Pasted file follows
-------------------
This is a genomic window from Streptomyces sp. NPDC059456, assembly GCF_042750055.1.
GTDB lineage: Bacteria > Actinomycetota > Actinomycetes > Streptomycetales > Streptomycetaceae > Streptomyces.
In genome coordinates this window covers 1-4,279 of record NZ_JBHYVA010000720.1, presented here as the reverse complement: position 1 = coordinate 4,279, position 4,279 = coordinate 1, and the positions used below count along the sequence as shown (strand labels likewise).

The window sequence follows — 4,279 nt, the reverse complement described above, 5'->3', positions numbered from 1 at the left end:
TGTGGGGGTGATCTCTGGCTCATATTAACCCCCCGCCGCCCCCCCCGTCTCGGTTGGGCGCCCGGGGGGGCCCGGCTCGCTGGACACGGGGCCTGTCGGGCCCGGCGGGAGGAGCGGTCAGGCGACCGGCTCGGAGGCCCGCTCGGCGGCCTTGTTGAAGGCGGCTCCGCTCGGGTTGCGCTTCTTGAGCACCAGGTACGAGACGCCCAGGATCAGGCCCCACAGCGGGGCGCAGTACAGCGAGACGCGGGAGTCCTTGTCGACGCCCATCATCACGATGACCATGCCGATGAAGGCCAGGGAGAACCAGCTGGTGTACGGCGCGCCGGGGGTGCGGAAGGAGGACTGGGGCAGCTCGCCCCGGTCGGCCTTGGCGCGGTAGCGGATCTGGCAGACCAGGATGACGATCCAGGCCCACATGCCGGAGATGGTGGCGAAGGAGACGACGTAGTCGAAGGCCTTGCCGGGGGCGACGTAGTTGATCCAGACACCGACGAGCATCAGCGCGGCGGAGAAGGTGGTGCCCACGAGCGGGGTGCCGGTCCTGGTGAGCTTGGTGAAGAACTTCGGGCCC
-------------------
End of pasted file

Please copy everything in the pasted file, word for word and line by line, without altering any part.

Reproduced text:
This is a genomic window from Streptomyces sp. NPDC059456, assembly GCF_042750055.1.
GTDB lineage: Bacteria > Actinomycetota > Actinomycetes > Streptomycetales > Streptomycetaceae > Streptomyces.
In genome coordinates this window covers 1-4,279 of record NZ_JBHYVA010000720.1, presented here as the reverse complement: position 1 = coordinate 4,279, position 4,279 = coordinate 1, and the positions used below count along the sequence as shown (strand labels likewise).

The window sequence follows — 4,279 nt, the reverse complement described above, 5'->3', positions numbered from 1 at the left end:
TGTGGGGGTGATCTCTGGCTCATATTAACCCCCCGCCGCCCCCCCCGTCTCGGTTGGGCGCCCGGGGGGGCCCGGCTCGCTGGACACGGGGCCTGTCGGGCCCGGCGGGAGGAGCGGTCAGGCGACCGGCTCGGAGGCCCGCTCGGCGGCCTTGTTGAAGGCGGCTCCGCTCGGGTTGCGCTTCTTGAGCACCAGGTACGAGACGCCCAGGATCAGGCCCCACAGCGGGGCGCAGTACAGCGAGACGCGGGAGTCCTTGTCGACGCCCATCATCACGATGACCATGCCGATGAAGGCCAGGGAGAACCAGCTGGTGTACGGCGCGCCGGGGGTGCGGAAGGAGGACTGGGGCAGCTCGCCCCGGTCGGCCTTGGCGCGGTAGCGGATCTGGCAGACCAGGATGACGATCCAGGCCCACATGCCGGAGATGGTGGCGAAGGAGACGACGTAGTCGAAGGCCTTGCCGGGGGCGACGTAGTTGATCCAGACACCGACGAGCATCAGCGCGGCGGAGAAGGTGGTGCCCACGAGCGGGGTGCCGGTCCTGGTGAGCTTGGTGAAGAACTTCGGGCCC